Unlike most theories on this list, this is not my own work; instead, it is a collation of three different theories proposed by various people on the Internet, and as such, will be sourced.
It has been known for a long time that three of the Nazgul were Numenoreans - but not which three. People long hypothesised that the Witch-King of Angmar should be one of the three, based on some quite ingenious arguments:
We know the Morgul Lord was the tallest of the Nine.
He spoke in quite a different style than say Khamul the Easterling. According to the Gaffer, Kamul had a foreign accent: "It was one of the Big Folk from foreign parts. He spoke funny."
The Easterling used simple sentences ("I come from yonder," "Have you seen Baggins?" "He is coming. He is not far away. I wish to find him. If he passes will you tell me? I will come back with gold.").
Compare it to the Witch-King's style: ‘Come not between the Nazgûl and his prey! Or he will not slay thee in thy turn. He will bear thee away to the houses of lamentation, beyond all darkness, where thy flesh shall be devoured, and thy shrivelled mind be left naked to the Lidless Eye." I bet here is a former High Numenorean speaking. (Ulairë Gordis, 16/10/2006)
Ultimately, direct evidence appeared in one of Tolkien's manuscripts: a statement that 'The name and origin of the Witch-king is not recorded, but he was probably (like the Lieutenant of Barad-dur) of Numenorean descent.' Based on this information, there are several theories about who, exactly, the Witch-King is. I will look at just three: the ones that state he was not just Numenorean, but from the actual royal house of Numenor, the Line of Elros.
Probably the weakest theory is that he was Isilmo, brother of Ruling Queen Tar-Telperiën. His son later became King as Tar-Minastir - but he himself did not, dying in S.A. 1731.
The main basis for this theory appears to be his name: it means 'man of the Moon', and the Witch-King later became ruler of Minas Ithil/Morgul, the Tower of the Moon. Herendil highlights quotes from 'The Stairs of Cirith Ungol', 'A Knife in the Dark', and 'The Palantir' which explicitly connect the Witch-King with moonlight.
One version of the theory states that '[Tar-Telperien] HAD to marry OR surrender the scepter to her brother. That was law. (Ancalime had to marry exactly because of the same reasons). But Telperien did neither - she kept the scepter and remained unmarried. Isilmo had all the reasons to complain.' (Ulairë Gordis, 18/10/2006). Another makes use of an error or mystery in Tolkien's timelines of Numenor: ' how Tar-Minastir sent a navy to Lindon in 1700
while Tar-Telperien was still was Queen (until 1731)' (Mark Crispin, 20/06/2002), and proposes that Isilmo was deliberately passed over in favour of making his son the Prince Regent. In either version, the snubbed Isilmo leaves Numenor, is given a Ring by Sauron, and slowly but surely became a Nazgul.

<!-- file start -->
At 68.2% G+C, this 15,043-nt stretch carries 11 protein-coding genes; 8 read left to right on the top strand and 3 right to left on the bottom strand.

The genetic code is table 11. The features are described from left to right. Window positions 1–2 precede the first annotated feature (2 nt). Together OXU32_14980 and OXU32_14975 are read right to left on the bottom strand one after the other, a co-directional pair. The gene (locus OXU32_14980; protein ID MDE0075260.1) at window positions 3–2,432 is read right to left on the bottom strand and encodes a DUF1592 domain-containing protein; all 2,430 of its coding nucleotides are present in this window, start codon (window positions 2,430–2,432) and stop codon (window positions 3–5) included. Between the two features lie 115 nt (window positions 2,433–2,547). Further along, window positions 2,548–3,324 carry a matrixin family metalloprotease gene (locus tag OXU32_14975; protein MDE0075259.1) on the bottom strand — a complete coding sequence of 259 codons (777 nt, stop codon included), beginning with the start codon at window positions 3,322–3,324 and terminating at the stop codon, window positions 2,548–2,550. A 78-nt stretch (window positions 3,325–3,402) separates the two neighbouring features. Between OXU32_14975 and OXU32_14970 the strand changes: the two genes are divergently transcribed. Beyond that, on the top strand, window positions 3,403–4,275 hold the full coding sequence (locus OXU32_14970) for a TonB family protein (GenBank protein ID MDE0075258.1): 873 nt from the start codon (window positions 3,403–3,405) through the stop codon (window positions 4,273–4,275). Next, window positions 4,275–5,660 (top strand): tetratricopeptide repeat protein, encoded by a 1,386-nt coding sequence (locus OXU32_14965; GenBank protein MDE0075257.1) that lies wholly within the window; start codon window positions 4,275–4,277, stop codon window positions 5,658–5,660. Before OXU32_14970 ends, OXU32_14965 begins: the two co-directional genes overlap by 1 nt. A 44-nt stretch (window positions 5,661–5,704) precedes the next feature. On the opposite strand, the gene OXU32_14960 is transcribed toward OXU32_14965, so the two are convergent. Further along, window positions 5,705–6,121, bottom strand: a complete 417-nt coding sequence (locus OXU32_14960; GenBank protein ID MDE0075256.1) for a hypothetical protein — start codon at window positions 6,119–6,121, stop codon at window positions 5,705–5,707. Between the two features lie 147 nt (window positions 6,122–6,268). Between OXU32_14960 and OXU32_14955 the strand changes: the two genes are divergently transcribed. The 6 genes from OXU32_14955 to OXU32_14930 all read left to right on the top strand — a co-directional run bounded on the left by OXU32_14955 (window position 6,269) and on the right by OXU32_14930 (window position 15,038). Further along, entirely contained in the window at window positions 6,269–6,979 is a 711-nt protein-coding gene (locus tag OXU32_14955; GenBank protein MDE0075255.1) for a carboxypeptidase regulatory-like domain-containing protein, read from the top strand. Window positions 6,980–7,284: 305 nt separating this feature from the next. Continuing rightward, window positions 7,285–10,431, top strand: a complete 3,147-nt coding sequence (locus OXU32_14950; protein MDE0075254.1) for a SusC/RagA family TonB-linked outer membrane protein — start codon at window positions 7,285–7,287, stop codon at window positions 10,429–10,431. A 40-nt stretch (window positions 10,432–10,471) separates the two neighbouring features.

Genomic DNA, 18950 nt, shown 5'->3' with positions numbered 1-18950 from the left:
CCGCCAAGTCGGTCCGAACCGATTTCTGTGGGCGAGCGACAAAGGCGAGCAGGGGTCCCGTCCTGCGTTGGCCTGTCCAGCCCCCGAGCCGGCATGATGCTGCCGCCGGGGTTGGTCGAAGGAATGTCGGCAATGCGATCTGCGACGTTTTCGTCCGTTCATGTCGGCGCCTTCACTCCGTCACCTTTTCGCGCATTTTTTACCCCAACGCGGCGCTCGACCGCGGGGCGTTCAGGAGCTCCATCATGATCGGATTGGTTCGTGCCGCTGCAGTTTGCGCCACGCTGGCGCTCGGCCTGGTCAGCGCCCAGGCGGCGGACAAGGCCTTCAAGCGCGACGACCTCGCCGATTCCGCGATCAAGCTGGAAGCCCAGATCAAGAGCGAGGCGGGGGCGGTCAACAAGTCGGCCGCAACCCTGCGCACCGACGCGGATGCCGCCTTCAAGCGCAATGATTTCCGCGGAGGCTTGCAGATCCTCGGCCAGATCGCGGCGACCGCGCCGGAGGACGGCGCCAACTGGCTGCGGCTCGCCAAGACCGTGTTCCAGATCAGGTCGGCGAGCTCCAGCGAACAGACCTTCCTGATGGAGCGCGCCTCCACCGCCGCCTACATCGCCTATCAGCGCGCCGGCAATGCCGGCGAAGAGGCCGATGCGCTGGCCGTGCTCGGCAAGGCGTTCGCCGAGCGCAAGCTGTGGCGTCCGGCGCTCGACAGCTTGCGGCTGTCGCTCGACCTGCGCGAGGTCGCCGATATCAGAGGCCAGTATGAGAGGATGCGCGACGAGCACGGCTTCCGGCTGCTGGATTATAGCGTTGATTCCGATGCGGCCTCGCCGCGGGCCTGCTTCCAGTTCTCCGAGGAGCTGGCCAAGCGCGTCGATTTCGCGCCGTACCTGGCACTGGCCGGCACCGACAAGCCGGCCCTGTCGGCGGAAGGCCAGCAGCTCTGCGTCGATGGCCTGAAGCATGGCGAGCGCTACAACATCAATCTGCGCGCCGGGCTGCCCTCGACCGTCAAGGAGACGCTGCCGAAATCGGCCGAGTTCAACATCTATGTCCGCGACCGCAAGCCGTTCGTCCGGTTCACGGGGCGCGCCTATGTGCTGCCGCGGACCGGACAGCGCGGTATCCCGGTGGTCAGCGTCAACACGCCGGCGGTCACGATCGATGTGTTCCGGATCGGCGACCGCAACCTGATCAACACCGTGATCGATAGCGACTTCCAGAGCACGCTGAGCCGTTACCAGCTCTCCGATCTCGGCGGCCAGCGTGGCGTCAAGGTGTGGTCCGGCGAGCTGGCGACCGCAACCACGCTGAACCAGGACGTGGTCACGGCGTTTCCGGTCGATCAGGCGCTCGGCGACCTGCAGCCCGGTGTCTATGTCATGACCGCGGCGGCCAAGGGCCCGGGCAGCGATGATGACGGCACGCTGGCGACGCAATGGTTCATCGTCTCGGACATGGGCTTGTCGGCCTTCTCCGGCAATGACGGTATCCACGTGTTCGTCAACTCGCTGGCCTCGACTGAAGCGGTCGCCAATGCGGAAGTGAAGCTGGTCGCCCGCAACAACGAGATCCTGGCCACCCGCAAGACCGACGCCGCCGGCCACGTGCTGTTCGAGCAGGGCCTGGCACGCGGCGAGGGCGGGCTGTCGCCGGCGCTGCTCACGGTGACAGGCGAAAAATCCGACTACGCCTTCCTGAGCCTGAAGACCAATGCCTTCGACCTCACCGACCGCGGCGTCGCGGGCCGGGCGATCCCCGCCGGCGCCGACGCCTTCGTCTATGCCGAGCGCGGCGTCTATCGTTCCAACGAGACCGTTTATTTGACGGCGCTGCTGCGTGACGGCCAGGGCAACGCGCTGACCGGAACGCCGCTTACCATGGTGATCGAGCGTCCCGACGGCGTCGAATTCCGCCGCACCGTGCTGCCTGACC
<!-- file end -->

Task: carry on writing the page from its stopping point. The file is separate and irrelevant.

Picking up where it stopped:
The main flaw with this theory is simply that, aside from the name, there is no evidence for it.
This next theory takes part of its evidence from a curious fact of the Rings - donning the One or the Nine renders your clothes invisible (like Bilbo), and those clothes remain on you if you become a wraith (Frodo saw the Nazgul clothed at Weathertop). Clothes put on you after you become a wraith, however - such as the cloaks of the Nazgul - stay visible. Therefore, when Frodo saw the Witch-King wearing a crown at Weathertop, the crown must have been his before he became a wraith - the crown of Angmar would have been a visible crown set on an invisible head, as we see at Minas Tirith.
If the Witch-King is a Numenorean, there is only one real way for him to wear a crown: for him to be a king of Numenor.
The second piece of evidence comes from another error/mystery in the Numenorean timelines:
Only at period from 1700 to 2251 of the Second Age Tolkien has a disorder with dates. And this disorder is INTENTIONAL. This is why Tolkien was strongly pointing on the fact that "Thought the dates given are often conjectural, especially for the Second Age, they DESERVES ATTENTION."(FOTR)
Next to him is growing the prince Atanamir, who in his behavior took a lot from his father. Seeing his father’s vigor and strength at the age, when it supposed to be the waning of abilities, made him yearn for longer life. Also his desire to cling to the life amplified even more by the fact that he in reality gained the scepter in 2251 at the decline of his long life and he did not want to end his kingship and his life willingly, like Numenorian tradition required. He became the Unwilling, the first Numenorian king who was clinging to his life even when the life was ending in dotage and infirmity. Unfortunately, after crossing the point of normal life span, (and according to different sources he lived 421 - 451 years), the final process of numenorian’s aging is very fast…
Why exactly him Tolkien made an Unwilling? Because in front of him Atanamir had a good example when the death was cheated. In consistent with the given by Tolkien dates in “The tale of the years”, Tar-Ciryatan lived 617 years and even after his official resignation in 2029 he continued to hold the scepter, being the ruler for 382 yeas, twice longer than his other predecessors, which is more than enough to make people begin to wonder. (Olmer, 30/05/2005)
Olmer is referring to the statement in the Appendices to the Lord of the Rings, that:
2251 Tar-Atanamir takes the sceptre. Rebellion and division of the Númenoreans begins. About this time the Nazgûl or Ringwraiths, slaves of the Nine Rings, first appear.
Christopher Tolkien thought that "2251" in the Appendices was a mistake, as in UT 2251 (or 2221) is the year of Atanamir's death. Olmer thinks this is no mistake, but a deliberate correction - an opening for a future nazgul story. Note that the very same entry speaks about the Nazgul's first appearance. (Ulairë Gordis, 17/10/2006)
If the 'mistake' was actually intentional, Tar-Ciryatan lived far longer than any other Numenorean - and clung to the scepter, somehow, after officially resigning two hundred years earlier.
The main flaws in this theory lie, first, in the fact that it relies entirely on an error, and secondly, that it requires Ciryatan to somehow convince the Numenoreans that he is dead, when they go to mummify his body.
An Unnamed Prince